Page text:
Beginners guide to taking better pictures, is often the question that I am asked. As I am alway behind the camera taking pictures. Either food, or anything that strikes my fancy therefore a normal question that I get often.
There’s a common misconception nowadays that a good picture can only be taken if you have the best tools and are a professional photographer. The truth, however, is that you can still take really good pictures even if you have something as small as a camera phone. To do that, you have to learn a few tricks in photography. Tricks that I have learned and are as follows:
It’s All in the Eye Contact
Direct eye contact can be as effective in taking pictures as it is in holding a conversation. When taking someone’s picture, make sure to hold the camera at that person’s eye level. This will immediately put the focus on their eyes which, in turn, captures whatever emotion they are evoking.
It does not even matter if the subject is staring at the camera. You can still take a good picture of that moment as long as the camera is focused on the face and the eyes.
Mind the Background
A cardinal rule in photography is that the attention of the view should always be focused on the subject matter. As such, anything that could take away that focus from the subject to the background should not be included in the picture. This includes planes flying out in the distance, cars, or even objects sticking out in front or back of the subject.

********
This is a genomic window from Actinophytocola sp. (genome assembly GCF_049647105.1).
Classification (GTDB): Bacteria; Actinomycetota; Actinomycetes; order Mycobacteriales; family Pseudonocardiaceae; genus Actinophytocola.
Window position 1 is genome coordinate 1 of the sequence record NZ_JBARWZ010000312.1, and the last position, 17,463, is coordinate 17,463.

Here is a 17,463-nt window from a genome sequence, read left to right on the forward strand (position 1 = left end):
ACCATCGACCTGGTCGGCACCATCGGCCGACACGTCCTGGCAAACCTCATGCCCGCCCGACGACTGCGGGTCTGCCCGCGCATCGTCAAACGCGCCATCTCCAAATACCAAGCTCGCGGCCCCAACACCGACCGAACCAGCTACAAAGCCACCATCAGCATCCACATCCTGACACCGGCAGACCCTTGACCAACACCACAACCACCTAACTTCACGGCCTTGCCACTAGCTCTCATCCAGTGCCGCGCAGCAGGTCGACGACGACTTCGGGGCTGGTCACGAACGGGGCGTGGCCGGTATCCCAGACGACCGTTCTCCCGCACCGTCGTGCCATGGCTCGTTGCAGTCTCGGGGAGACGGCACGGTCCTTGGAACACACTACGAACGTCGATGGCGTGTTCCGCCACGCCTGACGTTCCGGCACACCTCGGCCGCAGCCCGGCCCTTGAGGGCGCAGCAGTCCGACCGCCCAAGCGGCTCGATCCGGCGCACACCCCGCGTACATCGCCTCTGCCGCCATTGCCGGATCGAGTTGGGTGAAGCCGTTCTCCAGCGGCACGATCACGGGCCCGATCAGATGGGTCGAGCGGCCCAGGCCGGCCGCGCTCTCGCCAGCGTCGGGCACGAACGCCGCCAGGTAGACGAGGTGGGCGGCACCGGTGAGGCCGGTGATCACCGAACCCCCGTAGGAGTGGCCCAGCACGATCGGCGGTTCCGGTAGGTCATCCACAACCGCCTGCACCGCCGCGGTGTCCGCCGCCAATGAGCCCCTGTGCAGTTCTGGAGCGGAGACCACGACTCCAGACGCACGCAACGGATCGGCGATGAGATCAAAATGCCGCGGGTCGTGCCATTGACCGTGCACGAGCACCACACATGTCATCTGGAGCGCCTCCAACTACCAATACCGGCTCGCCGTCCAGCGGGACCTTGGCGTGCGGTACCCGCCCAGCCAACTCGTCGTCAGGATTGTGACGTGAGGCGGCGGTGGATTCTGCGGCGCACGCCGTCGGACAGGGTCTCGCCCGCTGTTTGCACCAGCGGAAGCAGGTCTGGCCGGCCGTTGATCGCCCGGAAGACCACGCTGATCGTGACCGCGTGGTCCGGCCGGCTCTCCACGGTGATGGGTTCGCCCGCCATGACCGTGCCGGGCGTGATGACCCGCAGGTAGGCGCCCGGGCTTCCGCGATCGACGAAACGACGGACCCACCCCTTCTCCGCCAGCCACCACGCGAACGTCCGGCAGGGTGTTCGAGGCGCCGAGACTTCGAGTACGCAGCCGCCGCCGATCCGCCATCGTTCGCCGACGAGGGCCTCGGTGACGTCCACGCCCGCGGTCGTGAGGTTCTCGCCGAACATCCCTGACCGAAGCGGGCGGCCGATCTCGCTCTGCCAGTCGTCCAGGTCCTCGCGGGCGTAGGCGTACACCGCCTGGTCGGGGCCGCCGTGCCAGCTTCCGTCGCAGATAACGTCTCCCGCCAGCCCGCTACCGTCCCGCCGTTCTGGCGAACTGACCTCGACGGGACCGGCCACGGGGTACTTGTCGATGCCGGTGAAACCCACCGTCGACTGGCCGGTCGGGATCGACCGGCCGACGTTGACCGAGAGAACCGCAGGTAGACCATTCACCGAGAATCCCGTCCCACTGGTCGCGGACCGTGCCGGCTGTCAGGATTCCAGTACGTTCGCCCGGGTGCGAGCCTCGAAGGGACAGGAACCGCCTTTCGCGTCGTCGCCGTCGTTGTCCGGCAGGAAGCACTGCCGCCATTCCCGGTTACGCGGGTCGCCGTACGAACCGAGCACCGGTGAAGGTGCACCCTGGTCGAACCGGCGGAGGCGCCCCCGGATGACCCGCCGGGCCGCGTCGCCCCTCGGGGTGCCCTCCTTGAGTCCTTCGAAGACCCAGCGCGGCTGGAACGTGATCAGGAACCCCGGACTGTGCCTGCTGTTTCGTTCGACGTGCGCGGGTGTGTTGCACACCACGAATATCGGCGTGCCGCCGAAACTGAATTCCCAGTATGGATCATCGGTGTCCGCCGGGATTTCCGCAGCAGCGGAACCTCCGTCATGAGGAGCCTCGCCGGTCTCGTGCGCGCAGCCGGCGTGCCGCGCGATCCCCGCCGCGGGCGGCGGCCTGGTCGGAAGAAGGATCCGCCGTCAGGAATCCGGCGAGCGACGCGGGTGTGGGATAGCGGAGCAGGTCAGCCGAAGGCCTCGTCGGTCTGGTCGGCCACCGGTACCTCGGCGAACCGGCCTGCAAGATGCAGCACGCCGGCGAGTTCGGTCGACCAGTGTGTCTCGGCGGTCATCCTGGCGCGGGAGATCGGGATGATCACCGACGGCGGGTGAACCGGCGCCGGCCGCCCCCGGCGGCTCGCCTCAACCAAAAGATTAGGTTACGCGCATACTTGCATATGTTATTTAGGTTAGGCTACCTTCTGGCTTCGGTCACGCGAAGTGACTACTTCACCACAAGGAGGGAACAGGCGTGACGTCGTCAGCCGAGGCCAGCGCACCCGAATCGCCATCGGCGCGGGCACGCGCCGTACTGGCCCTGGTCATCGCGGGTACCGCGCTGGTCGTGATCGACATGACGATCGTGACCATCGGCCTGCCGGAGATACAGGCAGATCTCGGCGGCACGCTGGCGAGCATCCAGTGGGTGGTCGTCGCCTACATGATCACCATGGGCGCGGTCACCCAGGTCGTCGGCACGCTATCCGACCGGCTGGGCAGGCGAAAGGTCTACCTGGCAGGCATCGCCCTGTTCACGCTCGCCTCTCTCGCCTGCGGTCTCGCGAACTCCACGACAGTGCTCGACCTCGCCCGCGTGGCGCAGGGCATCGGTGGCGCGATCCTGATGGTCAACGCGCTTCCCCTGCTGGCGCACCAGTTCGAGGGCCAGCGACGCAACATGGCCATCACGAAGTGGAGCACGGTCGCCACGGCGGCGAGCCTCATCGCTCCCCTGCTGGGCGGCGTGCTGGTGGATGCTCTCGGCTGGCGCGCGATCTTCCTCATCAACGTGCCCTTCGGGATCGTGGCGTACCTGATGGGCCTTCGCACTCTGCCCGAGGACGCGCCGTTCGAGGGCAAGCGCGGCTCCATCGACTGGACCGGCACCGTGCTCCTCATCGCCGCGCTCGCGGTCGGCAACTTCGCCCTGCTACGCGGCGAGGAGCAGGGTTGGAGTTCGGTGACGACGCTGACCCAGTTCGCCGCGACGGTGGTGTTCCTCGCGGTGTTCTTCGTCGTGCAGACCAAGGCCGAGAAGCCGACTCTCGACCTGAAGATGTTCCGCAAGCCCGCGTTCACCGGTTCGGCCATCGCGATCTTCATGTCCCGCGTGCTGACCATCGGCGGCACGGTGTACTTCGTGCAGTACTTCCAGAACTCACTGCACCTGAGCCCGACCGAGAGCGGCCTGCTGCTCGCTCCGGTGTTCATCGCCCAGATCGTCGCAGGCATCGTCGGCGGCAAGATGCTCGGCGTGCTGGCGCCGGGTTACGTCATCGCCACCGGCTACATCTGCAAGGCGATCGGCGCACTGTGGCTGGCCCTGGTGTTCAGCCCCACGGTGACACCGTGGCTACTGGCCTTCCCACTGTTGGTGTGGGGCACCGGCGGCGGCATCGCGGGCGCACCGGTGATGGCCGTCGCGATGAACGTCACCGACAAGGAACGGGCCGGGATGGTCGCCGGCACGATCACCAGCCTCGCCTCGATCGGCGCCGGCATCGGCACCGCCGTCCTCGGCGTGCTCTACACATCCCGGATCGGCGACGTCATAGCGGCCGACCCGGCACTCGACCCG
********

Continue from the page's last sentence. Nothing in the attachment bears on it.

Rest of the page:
Also, search for other places to take your picture if your primary background is too distracting. You might just notice how more memorable your pictures are if everything around the subject does not take away the viewer’s focus from it.
Beat the Sun
Unless you are aiming for that trendy “sun-kissed” picture, sunlight will always work against you as it creates too many shadows on your subject. To deal with this, you have to turn the camera’s flash on as you take the picture.
Use the fill-flash feature if the subject is located at least five feet from you. If they are located further away from the camera, the full-power flash will be better. Always take multiple pictures and review them for any sunlight-induced blemishes especially during early mornings and late afternoons. In the below picture flash was positioned to bounce off the wall so there will not be a dark spot on the back flowers.
Mind the Distance
If the subject of your picture is no bigger than a car, take two steps towards the subject and make the camera zoom in. The point here is to make the subject take as much space in the picture and reveal as much detail as possible.
However, make sure that you are no closer to the subject by 12 inches. Some digital cameras have auto-focusing features, which go haywire if the subject matter is just a few inches away. To avoid this, keep your camera’s distance from the subject between 2 to 5 feet.
Center is not Always the Best
Although basic photography tells you to always put the subject at the center, this only works if the subject is static. If you want a more dynamic picture, go for weird angles. Or move the subject to either left or right from the center. This would make the picture stand out in an album without taking focus away from the subject. By slightly moving the dish to the left, the red napkins accentuate the plate and directs your focus to it.
Enjoy those few tips that have helped me.